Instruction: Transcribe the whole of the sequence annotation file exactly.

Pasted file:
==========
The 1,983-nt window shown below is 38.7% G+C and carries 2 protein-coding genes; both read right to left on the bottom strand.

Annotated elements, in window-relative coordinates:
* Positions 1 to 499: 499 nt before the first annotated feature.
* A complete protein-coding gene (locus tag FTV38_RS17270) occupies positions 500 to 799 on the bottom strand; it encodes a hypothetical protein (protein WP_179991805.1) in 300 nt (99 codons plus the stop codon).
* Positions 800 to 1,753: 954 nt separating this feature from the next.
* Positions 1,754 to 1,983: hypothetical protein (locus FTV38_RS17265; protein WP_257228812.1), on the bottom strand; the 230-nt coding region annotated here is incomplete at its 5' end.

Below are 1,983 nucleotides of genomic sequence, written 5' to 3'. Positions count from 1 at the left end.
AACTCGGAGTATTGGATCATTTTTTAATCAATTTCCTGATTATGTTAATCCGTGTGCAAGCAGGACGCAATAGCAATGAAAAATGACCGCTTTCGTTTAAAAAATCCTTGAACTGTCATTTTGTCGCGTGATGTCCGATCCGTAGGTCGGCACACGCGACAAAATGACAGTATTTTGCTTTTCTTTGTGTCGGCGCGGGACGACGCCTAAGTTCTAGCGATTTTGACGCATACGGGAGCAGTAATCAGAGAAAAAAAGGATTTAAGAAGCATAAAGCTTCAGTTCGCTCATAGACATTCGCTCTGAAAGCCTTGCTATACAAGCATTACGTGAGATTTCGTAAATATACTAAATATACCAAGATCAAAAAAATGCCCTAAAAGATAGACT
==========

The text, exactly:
The 1,983-nt window shown below is 38.7% G+C and carries 2 protein-coding genes; both read right to left on the bottom strand.

Annotated elements, in window-relative coordinates:
* Positions 1 to 499: 499 nt before the first annotated feature.
* A complete protein-coding gene (locus tag FTV38_RS17270) occupies positions 500 to 799 on the bottom strand; it encodes a hypothetical protein (protein WP_179991805.1) in 300 nt (99 codons plus the stop codon).
* Positions 800 to 1,753: 954 nt separating this feature from the next.
* Positions 1,754 to 1,983: hypothetical protein (locus FTV38_RS17265; protein WP_257228812.1), on the bottom strand; the 230-nt coding region annotated here is incomplete at its 5' end.

Below are 1,983 nucleotides of genomic sequence, written 5' to 3'. Positions count from 1 at the left end.
AACTCGGAGTATTGGATCATTTTTTAATCAATTTCCTGATTATGTTAATCCGTGTGCAAGCAGGACGCAATAGCAATGAAAAATGACCGCTTTCGTTTAAAAAATCCTTGAACTGTCATTTTGTCGCGTGATGTCCGATCCGTAGGTCGGCACACGCGACAAAATGACAGTATTTTGCTTTTCTTTGTGTCGGCGCGGGACGACGCCTAAGTTCTAGCGATTTTGACGCATACGGGAGCAGTAATCAGAGAAAAAAAGGATTTAAGAAGCATAAAGCTTCAGTTCGCTCATAGACATTCGCTCTGAAAGCCTTGCTATACAAGCATTACGTGAGATTTCGTAAATATACTAAATATACCAAGATCAAAAAAATGCCCTAAAAGATAGACT